Complex PTSD is a term that often describes the results of numerous experiences of developmental trauma. Survivors of these experiences may have deeply rooted negative beliefs about themselves and even the world. They are used to being in a mode of survival. They often fluctuate between feeling numb and intense emotional states and are overwhelmed by their feelings. It is also common for those with Complex PTSD to believe that no one understands them.
How do you know if someone is suffering from trauma?
Even though the symptoms and causes of trauma vary, there are some typical signs of trauma that others can look out for. People who have experienced traumatic events typically appear disoriented and shaken. They may also have a hard time responding to a conversation as they would normally and often seem withdrawn or distant, even when they are speaking.
Another telling sign of a victim of trauma is anxiety. Anxiety caused by trauma can cause issues such as irritability, edginess, mood swings, poor concentration and night terrors. Even though these symptoms are quite common, they are not all-inclusive. People respond to trauma in various ways.
Sometimes even friends and family members cannot tell that a loved one is suffering from trauma. That is why it is important to talk to someone following a traumatic event, even if they do not display any signs of disturbance. In fact, it can take days, months and even years for trauma to manifest following the actual event.
Emotional trauma symptoms
Trauma usually manifests through emotion, such as through emotional symptoms like anger, denial, emotional outbursts and sadness. Trauma victims may redirect their overwhelming feelings towards friends, family members and other sources.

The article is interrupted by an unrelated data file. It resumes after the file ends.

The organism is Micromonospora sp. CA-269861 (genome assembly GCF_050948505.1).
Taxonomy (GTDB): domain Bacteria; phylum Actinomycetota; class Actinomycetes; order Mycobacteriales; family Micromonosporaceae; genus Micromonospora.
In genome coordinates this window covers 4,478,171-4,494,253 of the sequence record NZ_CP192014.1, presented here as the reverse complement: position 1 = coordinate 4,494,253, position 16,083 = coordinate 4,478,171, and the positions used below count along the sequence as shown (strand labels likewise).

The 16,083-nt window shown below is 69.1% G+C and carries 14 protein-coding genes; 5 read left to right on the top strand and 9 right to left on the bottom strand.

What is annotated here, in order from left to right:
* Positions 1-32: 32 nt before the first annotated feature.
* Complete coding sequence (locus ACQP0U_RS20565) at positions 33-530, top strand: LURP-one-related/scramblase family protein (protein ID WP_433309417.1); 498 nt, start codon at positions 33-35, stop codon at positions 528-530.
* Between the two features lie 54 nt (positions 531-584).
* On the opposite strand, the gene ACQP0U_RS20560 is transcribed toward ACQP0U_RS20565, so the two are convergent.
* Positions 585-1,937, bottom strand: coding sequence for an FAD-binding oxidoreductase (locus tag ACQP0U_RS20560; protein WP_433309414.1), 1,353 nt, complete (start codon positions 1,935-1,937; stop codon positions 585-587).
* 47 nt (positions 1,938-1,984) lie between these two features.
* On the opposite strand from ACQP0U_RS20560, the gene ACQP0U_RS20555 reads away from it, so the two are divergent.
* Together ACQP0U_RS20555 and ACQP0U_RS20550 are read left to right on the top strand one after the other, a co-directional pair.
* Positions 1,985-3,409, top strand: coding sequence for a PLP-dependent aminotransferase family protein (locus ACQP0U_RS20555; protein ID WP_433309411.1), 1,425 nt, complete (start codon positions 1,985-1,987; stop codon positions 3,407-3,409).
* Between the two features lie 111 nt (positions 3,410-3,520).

Physical trauma symptoms
A physical manifestation of trauma is also common. Common physical signs of trauma may include fatigue, lethargy, paleness, poor concentration and an increased heartbeat. The victim may experience panic attacks or anxiety. They may also have a hard time coping in certain situations. The physical symptoms of trauma can be as real as symptoms of an illness or physical injury.
What are the short and long term effects of trauma?
Effects of trauma either take place over a short period, several weeks or even years. It is crucial to address any effects of trauma in order to prevent permanence. A person’s chance of successful and complete recovery is influenced by the time it takes for the trauma to be addressed. While short-term and long-term effects may have their similarities, long-term effects are often more severe.
Short-term mood changes are to be expected after trauma, but it may result in a long-term effect if the changes last for more than a few weeks.
How is trauma diagnosed?
For a person to be diagnosed with trauma, they do not have to have all the symptoms previously mentioned. In fact, most people do not even experience the entire array of symptoms. To diagnose trauma, doctors and mental health professionals usually:
- Perform a physical examination to determine whether medical problems may be causing symptoms
- Conduct a psychological evaluation. This involves discussing one’s signs and symptoms as well as the event(s) that led up to them.
Mental health professionals examine the way issues affect a person’s daily life and influence behaviours or habits in a negative or lasting way. A therapist watches for situations or words that may trigger the person’s symptoms, along with ongoing emotions or moods related to the stress response.
How are trauma and co-occurring mental health conditions linked?
It is common for trauma and PTSD to be accompanied by other mental health issues. Some increase the likelihood of PTSD occurring after a traumatic event while others may be a result of PTSD symptoms. In some cases, they may be completely unrelated. Typical mental health conditions that are linked to trauma include substance abuse, anxiety, depression and grief.